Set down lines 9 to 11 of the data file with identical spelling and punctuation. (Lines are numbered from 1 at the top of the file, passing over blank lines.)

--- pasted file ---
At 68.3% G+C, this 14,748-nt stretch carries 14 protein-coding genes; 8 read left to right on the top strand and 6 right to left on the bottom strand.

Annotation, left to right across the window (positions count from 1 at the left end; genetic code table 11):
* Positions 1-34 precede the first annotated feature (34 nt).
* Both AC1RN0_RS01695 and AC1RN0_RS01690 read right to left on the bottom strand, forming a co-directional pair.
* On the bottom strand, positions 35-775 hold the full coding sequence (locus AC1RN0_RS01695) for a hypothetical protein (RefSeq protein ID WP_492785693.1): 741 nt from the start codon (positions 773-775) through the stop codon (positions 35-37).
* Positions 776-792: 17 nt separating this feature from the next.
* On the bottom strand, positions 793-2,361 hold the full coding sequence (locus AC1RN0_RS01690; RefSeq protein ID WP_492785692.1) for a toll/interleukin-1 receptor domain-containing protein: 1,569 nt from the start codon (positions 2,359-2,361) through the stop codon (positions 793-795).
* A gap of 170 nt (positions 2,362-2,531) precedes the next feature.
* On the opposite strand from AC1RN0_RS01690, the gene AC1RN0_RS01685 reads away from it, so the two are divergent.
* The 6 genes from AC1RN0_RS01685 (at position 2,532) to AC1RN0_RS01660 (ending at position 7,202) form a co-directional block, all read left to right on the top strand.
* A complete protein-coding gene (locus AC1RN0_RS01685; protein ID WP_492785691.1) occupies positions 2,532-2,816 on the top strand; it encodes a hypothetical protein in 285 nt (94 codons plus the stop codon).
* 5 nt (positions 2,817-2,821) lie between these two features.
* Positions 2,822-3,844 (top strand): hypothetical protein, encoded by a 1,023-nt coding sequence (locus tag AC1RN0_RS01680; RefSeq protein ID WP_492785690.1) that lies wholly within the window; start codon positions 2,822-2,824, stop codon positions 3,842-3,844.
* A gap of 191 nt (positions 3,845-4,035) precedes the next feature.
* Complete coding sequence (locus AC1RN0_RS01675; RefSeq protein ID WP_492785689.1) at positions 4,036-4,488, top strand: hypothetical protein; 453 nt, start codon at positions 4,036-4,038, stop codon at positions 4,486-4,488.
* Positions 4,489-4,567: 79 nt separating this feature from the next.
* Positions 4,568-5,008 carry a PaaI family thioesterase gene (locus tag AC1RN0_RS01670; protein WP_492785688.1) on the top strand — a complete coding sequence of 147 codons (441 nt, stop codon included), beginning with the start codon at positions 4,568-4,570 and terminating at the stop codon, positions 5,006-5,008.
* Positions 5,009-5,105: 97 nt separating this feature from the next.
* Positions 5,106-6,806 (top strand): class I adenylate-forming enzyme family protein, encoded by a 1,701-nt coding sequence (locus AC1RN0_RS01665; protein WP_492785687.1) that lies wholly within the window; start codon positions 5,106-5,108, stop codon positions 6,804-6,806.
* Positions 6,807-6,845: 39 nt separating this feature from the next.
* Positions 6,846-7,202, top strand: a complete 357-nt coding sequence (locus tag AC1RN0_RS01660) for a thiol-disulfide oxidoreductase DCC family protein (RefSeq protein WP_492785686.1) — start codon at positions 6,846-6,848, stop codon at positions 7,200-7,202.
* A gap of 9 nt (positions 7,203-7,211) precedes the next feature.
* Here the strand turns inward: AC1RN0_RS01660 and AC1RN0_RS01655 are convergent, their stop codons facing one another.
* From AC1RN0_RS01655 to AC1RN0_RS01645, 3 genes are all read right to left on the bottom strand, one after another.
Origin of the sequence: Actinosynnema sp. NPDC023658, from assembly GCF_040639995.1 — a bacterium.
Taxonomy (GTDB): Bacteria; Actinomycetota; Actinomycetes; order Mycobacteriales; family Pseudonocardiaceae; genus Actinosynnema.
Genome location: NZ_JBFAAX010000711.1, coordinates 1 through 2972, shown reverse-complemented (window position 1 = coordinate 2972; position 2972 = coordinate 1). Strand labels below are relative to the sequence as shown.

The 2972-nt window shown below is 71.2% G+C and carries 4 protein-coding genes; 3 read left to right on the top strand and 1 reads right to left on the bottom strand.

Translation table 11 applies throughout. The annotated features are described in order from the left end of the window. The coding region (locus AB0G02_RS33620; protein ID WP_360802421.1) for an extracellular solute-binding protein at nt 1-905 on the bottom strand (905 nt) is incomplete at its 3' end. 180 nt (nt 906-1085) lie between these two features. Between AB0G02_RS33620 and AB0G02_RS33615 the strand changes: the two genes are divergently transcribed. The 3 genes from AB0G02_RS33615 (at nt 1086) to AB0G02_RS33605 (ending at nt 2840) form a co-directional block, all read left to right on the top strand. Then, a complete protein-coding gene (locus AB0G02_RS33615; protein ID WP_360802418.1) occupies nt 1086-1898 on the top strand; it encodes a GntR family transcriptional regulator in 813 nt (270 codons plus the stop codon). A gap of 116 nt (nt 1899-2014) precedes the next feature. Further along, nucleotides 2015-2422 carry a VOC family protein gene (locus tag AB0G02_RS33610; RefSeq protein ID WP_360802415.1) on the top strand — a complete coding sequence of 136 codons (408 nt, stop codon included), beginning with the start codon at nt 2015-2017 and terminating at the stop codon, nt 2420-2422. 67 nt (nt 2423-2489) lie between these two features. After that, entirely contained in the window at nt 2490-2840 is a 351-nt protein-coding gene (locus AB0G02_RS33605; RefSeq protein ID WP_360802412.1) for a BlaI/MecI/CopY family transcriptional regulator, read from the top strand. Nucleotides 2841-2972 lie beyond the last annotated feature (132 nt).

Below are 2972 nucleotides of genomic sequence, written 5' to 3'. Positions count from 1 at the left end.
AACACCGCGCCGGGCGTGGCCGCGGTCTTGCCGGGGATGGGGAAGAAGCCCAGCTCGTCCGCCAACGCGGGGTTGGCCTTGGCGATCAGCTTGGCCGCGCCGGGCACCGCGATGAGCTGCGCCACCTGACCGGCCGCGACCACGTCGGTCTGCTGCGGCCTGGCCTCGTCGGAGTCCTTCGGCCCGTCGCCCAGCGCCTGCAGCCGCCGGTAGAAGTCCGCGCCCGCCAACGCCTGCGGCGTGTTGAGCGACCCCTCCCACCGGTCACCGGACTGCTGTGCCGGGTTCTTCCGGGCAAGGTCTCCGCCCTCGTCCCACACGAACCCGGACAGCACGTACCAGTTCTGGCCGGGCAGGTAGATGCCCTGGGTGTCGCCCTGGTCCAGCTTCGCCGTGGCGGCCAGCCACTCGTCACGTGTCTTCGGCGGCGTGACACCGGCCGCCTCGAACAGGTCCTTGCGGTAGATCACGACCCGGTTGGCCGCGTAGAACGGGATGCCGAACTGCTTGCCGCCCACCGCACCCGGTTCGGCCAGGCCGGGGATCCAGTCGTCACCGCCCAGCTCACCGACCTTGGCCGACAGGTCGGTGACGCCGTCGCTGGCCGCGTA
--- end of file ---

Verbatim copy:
* On the opposite strand from AC1RN0_RS01690, the gene AC1RN0_RS01685 reads away from it, so the two are divergent.
* The 6 genes from AC1RN0_RS01685 (at position 2,532) to AC1RN0_RS01660 (ending at position 7,202) form a co-directional block, all read left to right on the top strand.
* A complete protein-coding gene (locus AC1RN0_RS01685; protein ID WP_492785691.1) occupies positions 2,532-2,816 on the top strand; it encodes a hypothetical protein in 285 nt (94 codons plus the stop codon).